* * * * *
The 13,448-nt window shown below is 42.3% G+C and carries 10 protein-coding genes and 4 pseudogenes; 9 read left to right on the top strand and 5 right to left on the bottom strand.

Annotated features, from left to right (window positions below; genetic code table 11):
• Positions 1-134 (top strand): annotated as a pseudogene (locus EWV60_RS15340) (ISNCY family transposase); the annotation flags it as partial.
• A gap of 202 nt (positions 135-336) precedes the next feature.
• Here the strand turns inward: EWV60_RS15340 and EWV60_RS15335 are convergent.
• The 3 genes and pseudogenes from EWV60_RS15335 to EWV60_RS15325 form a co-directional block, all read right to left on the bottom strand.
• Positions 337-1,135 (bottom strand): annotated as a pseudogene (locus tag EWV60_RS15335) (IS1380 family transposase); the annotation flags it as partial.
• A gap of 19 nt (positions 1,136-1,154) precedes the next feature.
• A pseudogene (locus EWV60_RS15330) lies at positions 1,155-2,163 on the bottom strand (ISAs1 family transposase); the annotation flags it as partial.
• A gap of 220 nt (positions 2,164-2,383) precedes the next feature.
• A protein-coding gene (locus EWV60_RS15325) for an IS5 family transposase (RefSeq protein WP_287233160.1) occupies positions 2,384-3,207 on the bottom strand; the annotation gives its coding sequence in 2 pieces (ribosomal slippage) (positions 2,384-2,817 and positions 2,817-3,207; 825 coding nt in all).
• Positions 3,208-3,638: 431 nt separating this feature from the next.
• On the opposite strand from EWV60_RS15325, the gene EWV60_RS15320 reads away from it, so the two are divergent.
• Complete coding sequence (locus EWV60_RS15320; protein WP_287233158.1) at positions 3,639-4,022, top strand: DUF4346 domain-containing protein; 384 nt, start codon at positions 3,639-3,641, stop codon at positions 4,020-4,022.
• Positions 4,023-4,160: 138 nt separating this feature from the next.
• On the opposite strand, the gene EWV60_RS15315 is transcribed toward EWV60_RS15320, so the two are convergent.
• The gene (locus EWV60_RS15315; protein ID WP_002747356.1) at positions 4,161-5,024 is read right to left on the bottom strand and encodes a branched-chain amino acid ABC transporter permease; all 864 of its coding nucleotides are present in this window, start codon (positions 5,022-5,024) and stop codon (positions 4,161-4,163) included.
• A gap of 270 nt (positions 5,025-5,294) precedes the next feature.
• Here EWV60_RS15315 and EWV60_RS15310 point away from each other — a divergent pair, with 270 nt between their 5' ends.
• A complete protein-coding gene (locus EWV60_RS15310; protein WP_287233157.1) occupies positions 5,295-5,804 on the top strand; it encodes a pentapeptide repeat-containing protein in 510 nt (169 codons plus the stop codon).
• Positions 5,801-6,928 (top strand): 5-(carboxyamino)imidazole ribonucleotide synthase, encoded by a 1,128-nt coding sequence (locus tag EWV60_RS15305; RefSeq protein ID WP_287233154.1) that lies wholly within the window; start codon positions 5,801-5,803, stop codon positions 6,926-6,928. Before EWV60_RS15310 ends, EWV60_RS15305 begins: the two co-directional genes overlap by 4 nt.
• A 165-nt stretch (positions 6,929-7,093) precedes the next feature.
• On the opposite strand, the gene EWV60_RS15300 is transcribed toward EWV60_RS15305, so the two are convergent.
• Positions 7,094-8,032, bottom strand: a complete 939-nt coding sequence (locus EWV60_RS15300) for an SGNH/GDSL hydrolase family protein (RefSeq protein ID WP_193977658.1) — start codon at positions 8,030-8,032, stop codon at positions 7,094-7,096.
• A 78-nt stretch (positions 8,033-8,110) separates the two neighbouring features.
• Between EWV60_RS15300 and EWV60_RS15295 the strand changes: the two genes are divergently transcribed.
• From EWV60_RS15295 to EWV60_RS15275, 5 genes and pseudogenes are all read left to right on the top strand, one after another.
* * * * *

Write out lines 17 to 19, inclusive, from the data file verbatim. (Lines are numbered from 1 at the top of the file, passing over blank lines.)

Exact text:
• The gene (locus EWV60_RS15315; protein ID WP_002747356.1) at positions 4,161-5,024 is read right to left on the bottom strand and encodes a branched-chain amino acid ABC transporter permease; all 864 of its coding nucleotides are present in this window, start codon (positions 5,022-5,024) and stop codon (positions 4,161-4,163) included.
• A gap of 270 nt (positions 5,025-5,294) precedes the next feature.
• Here EWV60_RS15315 and EWV60_RS15310 point away from each other — a divergent pair, with 270 nt between their 5' ends.